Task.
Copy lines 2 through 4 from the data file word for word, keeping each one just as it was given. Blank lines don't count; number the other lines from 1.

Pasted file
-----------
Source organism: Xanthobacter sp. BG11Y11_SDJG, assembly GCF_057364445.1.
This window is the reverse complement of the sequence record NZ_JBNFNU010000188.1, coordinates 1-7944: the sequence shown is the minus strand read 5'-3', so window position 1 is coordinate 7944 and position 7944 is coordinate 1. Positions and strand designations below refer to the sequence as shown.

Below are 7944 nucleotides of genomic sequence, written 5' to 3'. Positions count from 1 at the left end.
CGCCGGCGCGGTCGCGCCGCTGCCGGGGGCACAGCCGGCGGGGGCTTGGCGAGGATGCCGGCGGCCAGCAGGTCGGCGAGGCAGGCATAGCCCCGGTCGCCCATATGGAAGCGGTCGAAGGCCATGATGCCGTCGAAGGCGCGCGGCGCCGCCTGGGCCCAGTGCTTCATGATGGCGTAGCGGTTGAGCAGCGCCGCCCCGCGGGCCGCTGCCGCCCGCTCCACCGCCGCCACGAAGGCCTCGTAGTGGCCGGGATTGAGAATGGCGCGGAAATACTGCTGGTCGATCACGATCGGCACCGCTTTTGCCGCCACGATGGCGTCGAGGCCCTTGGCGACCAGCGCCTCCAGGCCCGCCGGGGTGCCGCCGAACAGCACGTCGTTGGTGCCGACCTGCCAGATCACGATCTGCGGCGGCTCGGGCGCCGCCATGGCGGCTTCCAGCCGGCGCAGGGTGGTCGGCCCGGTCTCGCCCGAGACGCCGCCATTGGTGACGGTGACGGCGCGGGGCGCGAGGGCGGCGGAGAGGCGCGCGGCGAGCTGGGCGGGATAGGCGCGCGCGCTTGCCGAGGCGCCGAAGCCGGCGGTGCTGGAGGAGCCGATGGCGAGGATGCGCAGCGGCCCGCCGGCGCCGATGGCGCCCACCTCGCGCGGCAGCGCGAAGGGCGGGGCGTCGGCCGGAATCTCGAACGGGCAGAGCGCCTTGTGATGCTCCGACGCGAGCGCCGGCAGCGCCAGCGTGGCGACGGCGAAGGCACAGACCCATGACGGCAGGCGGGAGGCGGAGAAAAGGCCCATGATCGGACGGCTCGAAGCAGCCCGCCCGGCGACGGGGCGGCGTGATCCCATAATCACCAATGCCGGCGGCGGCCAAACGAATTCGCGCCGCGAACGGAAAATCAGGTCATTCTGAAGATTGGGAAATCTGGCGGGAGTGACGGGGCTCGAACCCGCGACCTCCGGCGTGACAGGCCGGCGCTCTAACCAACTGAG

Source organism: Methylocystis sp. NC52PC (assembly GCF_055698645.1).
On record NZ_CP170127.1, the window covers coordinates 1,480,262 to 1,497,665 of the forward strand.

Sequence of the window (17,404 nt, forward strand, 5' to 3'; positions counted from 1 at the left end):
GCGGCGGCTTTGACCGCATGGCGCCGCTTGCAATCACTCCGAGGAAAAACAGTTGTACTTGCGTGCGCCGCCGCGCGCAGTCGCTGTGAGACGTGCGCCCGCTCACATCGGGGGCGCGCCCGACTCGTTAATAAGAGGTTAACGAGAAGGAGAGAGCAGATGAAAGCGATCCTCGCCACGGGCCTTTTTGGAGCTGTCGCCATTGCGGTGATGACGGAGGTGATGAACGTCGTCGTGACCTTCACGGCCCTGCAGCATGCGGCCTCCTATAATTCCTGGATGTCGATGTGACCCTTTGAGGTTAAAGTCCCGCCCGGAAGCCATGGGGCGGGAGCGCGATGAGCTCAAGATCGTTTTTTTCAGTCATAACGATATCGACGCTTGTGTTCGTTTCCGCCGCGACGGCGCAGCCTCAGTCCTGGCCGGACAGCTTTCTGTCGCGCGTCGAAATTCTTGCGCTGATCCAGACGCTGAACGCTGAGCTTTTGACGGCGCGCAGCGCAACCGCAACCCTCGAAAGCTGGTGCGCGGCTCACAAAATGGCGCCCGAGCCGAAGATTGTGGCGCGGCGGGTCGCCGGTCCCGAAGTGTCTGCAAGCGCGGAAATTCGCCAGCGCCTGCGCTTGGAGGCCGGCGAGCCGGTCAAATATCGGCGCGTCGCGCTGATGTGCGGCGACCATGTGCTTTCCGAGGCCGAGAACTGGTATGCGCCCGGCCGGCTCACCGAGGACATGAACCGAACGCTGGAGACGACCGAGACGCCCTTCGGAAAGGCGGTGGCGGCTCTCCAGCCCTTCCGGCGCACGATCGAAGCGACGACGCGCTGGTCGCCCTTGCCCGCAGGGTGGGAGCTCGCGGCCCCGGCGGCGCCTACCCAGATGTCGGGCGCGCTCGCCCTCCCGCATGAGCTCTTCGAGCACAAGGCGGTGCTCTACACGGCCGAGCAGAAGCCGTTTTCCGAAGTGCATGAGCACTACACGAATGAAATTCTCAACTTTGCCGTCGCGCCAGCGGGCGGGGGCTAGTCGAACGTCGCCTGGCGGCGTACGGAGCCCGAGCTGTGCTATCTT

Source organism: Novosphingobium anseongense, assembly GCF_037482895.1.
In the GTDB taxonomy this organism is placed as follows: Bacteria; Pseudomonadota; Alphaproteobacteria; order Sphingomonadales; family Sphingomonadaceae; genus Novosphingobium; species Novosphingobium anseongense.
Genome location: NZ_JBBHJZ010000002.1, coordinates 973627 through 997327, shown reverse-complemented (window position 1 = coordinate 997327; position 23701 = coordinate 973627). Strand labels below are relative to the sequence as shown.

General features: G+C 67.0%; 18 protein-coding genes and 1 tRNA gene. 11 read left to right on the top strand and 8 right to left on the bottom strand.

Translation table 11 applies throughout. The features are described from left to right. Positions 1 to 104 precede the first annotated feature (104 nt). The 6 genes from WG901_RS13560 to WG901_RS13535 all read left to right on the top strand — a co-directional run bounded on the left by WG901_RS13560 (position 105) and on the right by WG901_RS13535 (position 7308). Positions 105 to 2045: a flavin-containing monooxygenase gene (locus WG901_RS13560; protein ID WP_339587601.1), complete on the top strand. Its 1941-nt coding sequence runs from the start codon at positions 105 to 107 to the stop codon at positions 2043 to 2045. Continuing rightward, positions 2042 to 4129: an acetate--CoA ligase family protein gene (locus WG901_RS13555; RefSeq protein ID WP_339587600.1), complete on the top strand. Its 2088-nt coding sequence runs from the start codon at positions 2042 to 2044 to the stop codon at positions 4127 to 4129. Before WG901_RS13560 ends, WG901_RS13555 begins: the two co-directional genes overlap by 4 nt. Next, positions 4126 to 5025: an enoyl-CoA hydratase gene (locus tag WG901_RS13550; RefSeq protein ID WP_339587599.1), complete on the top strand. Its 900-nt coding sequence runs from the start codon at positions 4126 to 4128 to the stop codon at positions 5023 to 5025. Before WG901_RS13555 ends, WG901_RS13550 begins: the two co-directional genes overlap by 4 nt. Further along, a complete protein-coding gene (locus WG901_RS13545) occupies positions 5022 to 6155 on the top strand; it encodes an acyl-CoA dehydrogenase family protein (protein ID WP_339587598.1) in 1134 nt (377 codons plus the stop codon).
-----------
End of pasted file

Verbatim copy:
This window is the reverse complement of the sequence record NZ_JBNFNU010000188.1, coordinates 1-7944: the sequence shown is the minus strand read 5'-3', so window position 1 is coordinate 7944 and position 7944 is coordinate 1. Positions and strand designations below refer to the sequence as shown.

Below are 7944 nucleotides of genomic sequence, written 5' to 3'. Positions count from 1 at the left end.
CGCCGGCGCGGTCGCGCCGCTGCCGGGGGCACAGCCGGCGGGGGCTTGGCGAGGATGCCGGCGGCCAGCAGGTCGGCGAGGCAGGCATAGCCCCGGTCGCCCATATGGAAGCGGTCGAAGGCCATGATGCCGTCGAAGGCGCGCGGCGCCGCCTGGGCCCAGTGCTTCATGATGGCGTAGCGGTTGAGCAGCGCCGCCCCGCGGGCCGCTGCCGCCCGCTCCACCGCCGCCACGAAGGCCTCGTAGTGGCCGGGATTGAGAATGGCGCGGAAATACTGCTGGTCGATCACGATCGGCACCGCTTTTGCCGCCACGATGGCGTCGAGGCCCTTGGCGACCAGCGCCTCCAGGCCCGCCGGGGTGCCGCCGAACAGCACGTCGTTGGTGCCGACCTGCCAGATCACGATCTGCGGCGGCTCGGGCGCCGCCATGGCGGCTTCCAGCCGGCGCAGGGTGGTCGGCCCGGTCTCGCCCGAGACGCCGCCATTGGTGACGGTGACGGCGCGGGGCGCGAGGGCGGCGGAGAGGCGCGCGGCGAGCTGGGCGGGATAGGCGCGCGCGCTTGCCGAGGCGCCGAAGCCGGCGGTGCTGGAGGAGCCGATGGCGAGGATGCGCAGCGGCCCGCCGGCGCCGATGGCGCCCACCTCGCGCGGCAGCGCGAAGGGCGGGGCGTCGGCCGGAATCTCGAACGGGCAGAGCGCCTTGTGATGCTCCGACGCGAGCGCCGGCAGCGCCAGCGTGGCGACGGCGAAGGCACAGACCCATGACGGCAGGCGGGAGGCGGAGAAAAGGCCCATGATCGGACGGCTCGAAGCAGCCCGCCCGGCGACGGGGCGGCGTGATCCCATAATCACCAATGCCGGCGGCGGCCAAACGAATTCGCGCCGCGAACGGAAAATCAGGTCATTCTGAAGATTGGGAAATCTGGCGGGAGTGACGGGGCTCGAACCCGCGACCTCCGGCGTGACAGGCCGGCGCTCTAACCAACTGAG